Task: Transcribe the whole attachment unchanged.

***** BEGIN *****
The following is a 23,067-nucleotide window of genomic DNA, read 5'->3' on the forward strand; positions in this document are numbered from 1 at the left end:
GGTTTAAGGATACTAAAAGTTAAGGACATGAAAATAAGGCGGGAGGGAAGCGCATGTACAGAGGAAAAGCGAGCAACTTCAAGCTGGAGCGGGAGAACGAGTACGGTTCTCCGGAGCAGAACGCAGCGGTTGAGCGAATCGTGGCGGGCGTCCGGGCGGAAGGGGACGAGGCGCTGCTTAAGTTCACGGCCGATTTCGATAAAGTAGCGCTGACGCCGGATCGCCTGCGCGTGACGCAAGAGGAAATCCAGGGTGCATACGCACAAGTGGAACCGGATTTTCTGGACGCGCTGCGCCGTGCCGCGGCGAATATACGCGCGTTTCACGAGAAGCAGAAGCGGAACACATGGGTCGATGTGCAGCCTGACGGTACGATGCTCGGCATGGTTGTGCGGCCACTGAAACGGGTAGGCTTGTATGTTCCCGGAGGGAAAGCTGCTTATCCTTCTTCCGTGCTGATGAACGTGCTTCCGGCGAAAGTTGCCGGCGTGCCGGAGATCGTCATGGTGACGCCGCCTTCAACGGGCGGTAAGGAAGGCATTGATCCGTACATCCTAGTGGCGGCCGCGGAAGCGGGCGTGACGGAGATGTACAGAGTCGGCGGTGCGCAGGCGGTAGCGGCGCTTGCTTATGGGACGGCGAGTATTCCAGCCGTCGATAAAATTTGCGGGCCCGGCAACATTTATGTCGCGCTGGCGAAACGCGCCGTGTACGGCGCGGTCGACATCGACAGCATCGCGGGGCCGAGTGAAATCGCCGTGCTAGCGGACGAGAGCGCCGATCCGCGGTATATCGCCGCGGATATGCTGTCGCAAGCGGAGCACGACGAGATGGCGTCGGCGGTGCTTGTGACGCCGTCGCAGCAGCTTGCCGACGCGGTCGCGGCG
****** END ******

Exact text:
The following is a 23,067-nucleotide window of genomic DNA, read 5'->3' on the forward strand; positions in this document are numbered from 1 at the left end:
GGTTTAAGGATACTAAAAGTTAAGGACATGAAAATAAGGCGGGAGGGAAGCGCATGTACAGAGGAAAAGCGAGCAACTTCAAGCTGGAGCGGGAGAACGAGTACGGTTCTCCGGAGCAGAACGCAGCGGTTGAGCGAATCGTGGCGGGCGTCCGGGCGGAAGGGGACGAGGCGCTGCTTAAGTTCACGGCCGATTTCGATAAAGTAGCGCTGACGCCGGATCGCCTGCGCGTGACGCAAGAGGAAATCCAGGGTGCATACGCACAAGTGGAACCGGATTTTCTGGACGCGCTGCGCCGTGCCGCGGCGAATATACGCGCGTTTCACGAGAAGCAGAAGCGGAACACATGGGTCGATGTGCAGCCTGACGGTACGATGCTCGGCATGGTTGTGCGGCCACTGAAACGGGTAGGCTTGTATGTTCCCGGAGGGAAAGCTGCTTATCCTTCTTCCGTGCTGATGAACGTGCTTCCGGCGAAAGTTGCCGGCGTGCCGGAGATCGTCATGGTGACGCCGCCTTCAACGGGCGGTAAGGAAGGCATTGATCCGTACATCCTAGTGGCGGCCGCGGAAGCGGGCGTGACGGAGATGTACAGAGTCGGCGGTGCGCAGGCGGTAGCGGCGCTTGCTTATGGGACGGCGAGTATTCCAGCCGTCGATAAAATTTGCGGGCCCGGCAACATTTATGTCGCGCTGGCGAAACGCGCCGTGTACGGCGCGGTCGACATCGACAGCATCGCGGGGCCGAGTGAAATCGCCGTGCTAGCGGACGAGAGCGCCGATCCGCGGTATATCGCCGCGGATATGCTGTCGCAAGCGGAGCACGACGAGATGGCGTCGGCGGTGCTTGTGACGCCGTCGCAGCAGCTTGCCGACGCGGTCGCGGCG